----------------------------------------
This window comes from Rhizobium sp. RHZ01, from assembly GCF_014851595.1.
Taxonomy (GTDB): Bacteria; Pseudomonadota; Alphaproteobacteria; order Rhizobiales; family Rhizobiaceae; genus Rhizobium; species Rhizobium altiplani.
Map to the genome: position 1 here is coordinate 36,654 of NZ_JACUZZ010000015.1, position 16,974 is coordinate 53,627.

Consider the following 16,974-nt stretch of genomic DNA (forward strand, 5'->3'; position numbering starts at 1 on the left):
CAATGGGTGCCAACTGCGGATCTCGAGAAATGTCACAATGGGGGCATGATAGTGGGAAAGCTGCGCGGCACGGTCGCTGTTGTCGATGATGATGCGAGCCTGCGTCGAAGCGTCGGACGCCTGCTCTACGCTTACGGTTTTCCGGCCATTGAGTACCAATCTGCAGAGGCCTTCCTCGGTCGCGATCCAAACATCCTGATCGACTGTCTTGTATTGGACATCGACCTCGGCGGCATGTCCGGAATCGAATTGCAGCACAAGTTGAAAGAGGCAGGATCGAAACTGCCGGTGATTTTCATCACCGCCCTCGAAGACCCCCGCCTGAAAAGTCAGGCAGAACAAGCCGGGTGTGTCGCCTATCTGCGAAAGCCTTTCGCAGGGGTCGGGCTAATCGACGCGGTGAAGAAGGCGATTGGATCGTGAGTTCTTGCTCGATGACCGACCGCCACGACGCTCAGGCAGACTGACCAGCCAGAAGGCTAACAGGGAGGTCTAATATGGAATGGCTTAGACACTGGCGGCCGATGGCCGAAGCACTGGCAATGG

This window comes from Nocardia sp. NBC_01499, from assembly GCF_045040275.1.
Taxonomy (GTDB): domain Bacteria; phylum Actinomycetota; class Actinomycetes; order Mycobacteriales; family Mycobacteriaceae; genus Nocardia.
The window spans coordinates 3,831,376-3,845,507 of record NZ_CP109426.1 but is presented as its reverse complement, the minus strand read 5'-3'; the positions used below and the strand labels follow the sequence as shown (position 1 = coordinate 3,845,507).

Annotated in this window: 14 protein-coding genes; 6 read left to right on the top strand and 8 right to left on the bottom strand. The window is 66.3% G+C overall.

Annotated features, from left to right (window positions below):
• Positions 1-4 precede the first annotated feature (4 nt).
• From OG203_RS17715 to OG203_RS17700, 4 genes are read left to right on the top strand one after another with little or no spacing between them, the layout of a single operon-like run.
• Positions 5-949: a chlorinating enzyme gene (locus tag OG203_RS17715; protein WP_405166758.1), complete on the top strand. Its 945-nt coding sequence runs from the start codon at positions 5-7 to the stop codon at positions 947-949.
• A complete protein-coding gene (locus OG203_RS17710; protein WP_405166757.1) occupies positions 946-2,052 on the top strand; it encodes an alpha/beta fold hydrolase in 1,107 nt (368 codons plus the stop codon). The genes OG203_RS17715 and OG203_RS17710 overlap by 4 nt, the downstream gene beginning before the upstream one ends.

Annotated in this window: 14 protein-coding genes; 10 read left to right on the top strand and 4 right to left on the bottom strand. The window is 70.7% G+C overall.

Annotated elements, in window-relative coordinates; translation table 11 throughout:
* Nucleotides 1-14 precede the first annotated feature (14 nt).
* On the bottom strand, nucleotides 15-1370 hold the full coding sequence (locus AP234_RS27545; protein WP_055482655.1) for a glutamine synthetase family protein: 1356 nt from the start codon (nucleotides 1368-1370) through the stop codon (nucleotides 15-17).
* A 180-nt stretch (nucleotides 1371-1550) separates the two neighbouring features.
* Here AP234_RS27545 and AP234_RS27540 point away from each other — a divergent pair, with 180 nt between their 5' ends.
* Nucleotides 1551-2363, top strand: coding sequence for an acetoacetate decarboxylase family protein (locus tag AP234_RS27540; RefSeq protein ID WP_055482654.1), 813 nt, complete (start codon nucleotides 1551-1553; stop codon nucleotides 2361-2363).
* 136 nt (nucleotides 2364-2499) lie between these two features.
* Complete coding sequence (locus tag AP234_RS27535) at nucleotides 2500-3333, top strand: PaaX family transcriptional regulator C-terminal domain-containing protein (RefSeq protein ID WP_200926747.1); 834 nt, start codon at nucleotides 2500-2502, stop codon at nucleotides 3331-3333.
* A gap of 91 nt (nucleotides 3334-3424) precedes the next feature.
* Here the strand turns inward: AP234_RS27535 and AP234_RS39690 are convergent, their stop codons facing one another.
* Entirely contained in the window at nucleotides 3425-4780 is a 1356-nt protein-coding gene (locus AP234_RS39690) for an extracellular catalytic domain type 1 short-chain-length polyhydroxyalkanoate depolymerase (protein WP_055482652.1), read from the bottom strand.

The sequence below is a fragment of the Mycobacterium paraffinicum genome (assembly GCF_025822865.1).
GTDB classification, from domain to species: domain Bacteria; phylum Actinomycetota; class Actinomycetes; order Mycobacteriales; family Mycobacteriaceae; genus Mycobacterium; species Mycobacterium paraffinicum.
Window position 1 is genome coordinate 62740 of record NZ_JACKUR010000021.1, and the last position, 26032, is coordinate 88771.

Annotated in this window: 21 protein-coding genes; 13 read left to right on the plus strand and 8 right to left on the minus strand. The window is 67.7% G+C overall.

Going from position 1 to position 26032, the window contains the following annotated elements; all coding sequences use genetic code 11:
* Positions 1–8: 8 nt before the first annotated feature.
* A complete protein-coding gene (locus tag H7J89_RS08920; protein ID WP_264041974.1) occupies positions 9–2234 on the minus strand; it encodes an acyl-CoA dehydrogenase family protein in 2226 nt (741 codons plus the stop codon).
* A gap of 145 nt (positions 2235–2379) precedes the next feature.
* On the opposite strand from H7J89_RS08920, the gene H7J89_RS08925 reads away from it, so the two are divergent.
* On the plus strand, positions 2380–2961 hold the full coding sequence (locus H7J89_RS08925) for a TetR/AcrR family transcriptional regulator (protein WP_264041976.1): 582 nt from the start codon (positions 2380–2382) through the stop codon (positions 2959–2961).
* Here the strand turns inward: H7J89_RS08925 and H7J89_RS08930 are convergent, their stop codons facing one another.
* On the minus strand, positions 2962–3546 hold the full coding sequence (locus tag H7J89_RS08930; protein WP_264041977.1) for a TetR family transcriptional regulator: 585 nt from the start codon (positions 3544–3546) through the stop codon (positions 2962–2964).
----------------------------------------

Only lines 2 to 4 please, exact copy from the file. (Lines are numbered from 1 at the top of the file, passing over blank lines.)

Taxonomy (GTDB): Bacteria; Pseudomonadota; Alphaproteobacteria; order Rhizobiales; family Rhizobiaceae; genus Rhizobium; species Rhizobium altiplani.
Map to the genome: position 1 here is coordinate 36,654 of NZ_JACUZZ010000015.1, position 16,974 is coordinate 53,627.

Consider the following 16,974-nt stretch of genomic DNA (forward strand, 5'->3'; position numbering starts at 1 on the left):